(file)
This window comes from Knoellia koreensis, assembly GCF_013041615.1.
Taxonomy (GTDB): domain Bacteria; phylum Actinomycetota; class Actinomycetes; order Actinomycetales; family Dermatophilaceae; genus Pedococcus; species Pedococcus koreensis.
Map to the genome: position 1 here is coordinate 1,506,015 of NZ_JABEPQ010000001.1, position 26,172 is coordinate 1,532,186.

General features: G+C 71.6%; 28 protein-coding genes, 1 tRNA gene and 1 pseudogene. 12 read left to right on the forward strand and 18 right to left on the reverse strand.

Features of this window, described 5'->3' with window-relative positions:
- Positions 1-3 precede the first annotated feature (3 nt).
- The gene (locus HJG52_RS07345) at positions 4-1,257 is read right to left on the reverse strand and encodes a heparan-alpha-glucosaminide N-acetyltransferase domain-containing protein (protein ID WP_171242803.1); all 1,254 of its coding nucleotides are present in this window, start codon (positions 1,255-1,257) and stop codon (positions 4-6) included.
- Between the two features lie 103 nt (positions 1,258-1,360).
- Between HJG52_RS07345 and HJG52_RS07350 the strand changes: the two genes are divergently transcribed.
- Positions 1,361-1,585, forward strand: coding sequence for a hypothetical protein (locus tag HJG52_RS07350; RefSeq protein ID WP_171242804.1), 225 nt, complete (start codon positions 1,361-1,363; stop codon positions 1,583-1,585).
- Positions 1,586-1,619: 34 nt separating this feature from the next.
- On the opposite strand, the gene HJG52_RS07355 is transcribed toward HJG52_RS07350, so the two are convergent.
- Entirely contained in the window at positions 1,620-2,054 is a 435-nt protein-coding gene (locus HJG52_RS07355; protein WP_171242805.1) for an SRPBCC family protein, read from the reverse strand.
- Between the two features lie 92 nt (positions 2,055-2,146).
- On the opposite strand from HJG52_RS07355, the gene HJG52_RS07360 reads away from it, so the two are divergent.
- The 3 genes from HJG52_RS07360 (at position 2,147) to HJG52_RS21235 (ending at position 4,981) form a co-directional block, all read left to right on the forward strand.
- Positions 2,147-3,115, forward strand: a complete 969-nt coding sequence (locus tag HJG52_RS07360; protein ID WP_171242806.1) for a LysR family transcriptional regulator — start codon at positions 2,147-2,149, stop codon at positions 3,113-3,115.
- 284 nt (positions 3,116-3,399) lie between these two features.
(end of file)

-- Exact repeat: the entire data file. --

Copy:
This window comes from Knoellia koreensis, assembly GCF_013041615.1.
Taxonomy (GTDB): domain Bacteria; phylum Actinomycetota; class Actinomycetes; order Actinomycetales; family Dermatophilaceae; genus Pedococcus; species Pedococcus koreensis.
Map to the genome: position 1 here is coordinate 1,506,015 of NZ_JABEPQ010000001.1, position 26,172 is coordinate 1,532,186.

General features: G+C 71.6%; 28 protein-coding genes, 1 tRNA gene and 1 pseudogene. 12 read left to right on the forward strand and 18 right to left on the reverse strand.

Features of this window, described 5'->3' with window-relative positions:
- Positions 1-3 precede the first annotated feature (3 nt).
- The gene (locus HJG52_RS07345) at positions 4-1,257 is read right to left on the reverse strand and encodes a heparan-alpha-glucosaminide N-acetyltransferase domain-containing protein (protein ID WP_171242803.1); all 1,254 of its coding nucleotides are present in this window, start codon (positions 1,255-1,257) and stop codon (positions 4-6) included.
- Between the two features lie 103 nt (positions 1,258-1,360).
- Between HJG52_RS07345 and HJG52_RS07350 the strand changes: the two genes are divergently transcribed.
- Positions 1,361-1,585, forward strand: coding sequence for a hypothetical protein (locus tag HJG52_RS07350; RefSeq protein ID WP_171242804.1), 225 nt, complete (start codon positions 1,361-1,363; stop codon positions 1,583-1,585).
- Positions 1,586-1,619: 34 nt separating this feature from the next.
- On the opposite strand, the gene HJG52_RS07355 is transcribed toward HJG52_RS07350, so the two are convergent.
- Entirely contained in the window at positions 1,620-2,054 is a 435-nt protein-coding gene (locus HJG52_RS07355; protein WP_171242805.1) for an SRPBCC family protein, read from the reverse strand.
- Between the two features lie 92 nt (positions 2,055-2,146).
- On the opposite strand from HJG52_RS07355, the gene HJG52_RS07360 reads away from it, so the two are divergent.
- The 3 genes from HJG52_RS07360 (at position 2,147) to HJG52_RS21235 (ending at position 4,981) form a co-directional block, all read left to right on the forward strand.
- Positions 2,147-3,115, forward strand: a complete 969-nt coding sequence (locus tag HJG52_RS07360; protein ID WP_171242806.1) for a LysR family transcriptional regulator — start codon at positions 2,147-2,149, stop codon at positions 3,113-3,115.
- 284 nt (positions 3,116-3,399) lie between these two features.